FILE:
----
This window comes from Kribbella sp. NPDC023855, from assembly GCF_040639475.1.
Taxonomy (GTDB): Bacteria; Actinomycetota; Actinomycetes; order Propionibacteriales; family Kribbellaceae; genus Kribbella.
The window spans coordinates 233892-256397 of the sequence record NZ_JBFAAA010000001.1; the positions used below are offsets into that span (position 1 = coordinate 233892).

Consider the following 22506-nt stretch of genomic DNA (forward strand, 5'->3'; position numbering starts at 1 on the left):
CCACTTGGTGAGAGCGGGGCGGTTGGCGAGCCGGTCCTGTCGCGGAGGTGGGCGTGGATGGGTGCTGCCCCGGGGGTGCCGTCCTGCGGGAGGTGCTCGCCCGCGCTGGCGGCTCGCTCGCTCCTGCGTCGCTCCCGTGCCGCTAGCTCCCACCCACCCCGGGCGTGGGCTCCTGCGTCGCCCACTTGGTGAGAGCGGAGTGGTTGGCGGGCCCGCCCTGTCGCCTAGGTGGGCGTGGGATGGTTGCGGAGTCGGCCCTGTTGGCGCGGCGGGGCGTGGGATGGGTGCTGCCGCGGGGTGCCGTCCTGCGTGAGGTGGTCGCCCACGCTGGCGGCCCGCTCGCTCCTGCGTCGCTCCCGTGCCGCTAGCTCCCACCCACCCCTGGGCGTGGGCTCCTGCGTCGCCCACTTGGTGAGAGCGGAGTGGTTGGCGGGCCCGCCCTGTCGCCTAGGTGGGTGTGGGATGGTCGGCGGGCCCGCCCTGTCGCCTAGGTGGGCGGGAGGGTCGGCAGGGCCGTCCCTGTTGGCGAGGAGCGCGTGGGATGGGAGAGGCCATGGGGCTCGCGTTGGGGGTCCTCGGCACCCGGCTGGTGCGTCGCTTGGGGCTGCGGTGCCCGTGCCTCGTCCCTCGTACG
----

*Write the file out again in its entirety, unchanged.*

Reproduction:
This window comes from Kribbella sp. NPDC023855, from assembly GCF_040639475.1.
Taxonomy (GTDB): Bacteria; Actinomycetota; Actinomycetes; order Propionibacteriales; family Kribbellaceae; genus Kribbella.
The window spans coordinates 233892-256397 of the sequence record NZ_JBFAAA010000001.1; the positions used below are offsets into that span (position 1 = coordinate 233892).

Consider the following 22506-nt stretch of genomic DNA (forward strand, 5'->3'; position numbering starts at 1 on the left):
CCACTTGGTGAGAGCGGGGCGGTTGGCGAGCCGGTCCTGTCGCGGAGGTGGGCGTGGATGGGTGCTGCCCCGGGGGTGCCGTCCTGCGGGAGGTGCTCGCCCGCGCTGGCGGCTCGCTCGCTCCTGCGTCGCTCCCGTGCCGCTAGCTCCCACCCACCCCGGGCGTGGGCTCCTGCGTCGCCCACTTGGTGAGAGCGGAGTGGTTGGCGGGCCCGCCCTGTCGCCTAGGTGGGCGTGGGATGGTTGCGGAGTCGGCCCTGTTGGCGCGGCGGGGCGTGGGATGGGTGCTGCCGCGGGGTGCCGTCCTGCGTGAGGTGGTCGCCCACGCTGGCGGCCCGCTCGCTCCTGCGTCGCTCCCGTGCCGCTAGCTCCCACCCACCCCTGGGCGTGGGCTCCTGCGTCGCCCACTTGGTGAGAGCGGAGTGGTTGGCGGGCCCGCCCTGTCGCCTAGGTGGGTGTGGGATGGTCGGCGGGCCCGCCCTGTCGCCTAGGTGGGCGGGAGGGTCGGCAGGGCCGTCCCTGTTGGCGAGGAGCGCGTGGGATGGGAGAGGCCATGGGGCTCGCGTTGGGGGTCCTCGGCACCCGGCTGGTGCGTCGCTTGGGGCTGCGGTGCCCGTGCCTCGTCCCTCGTACG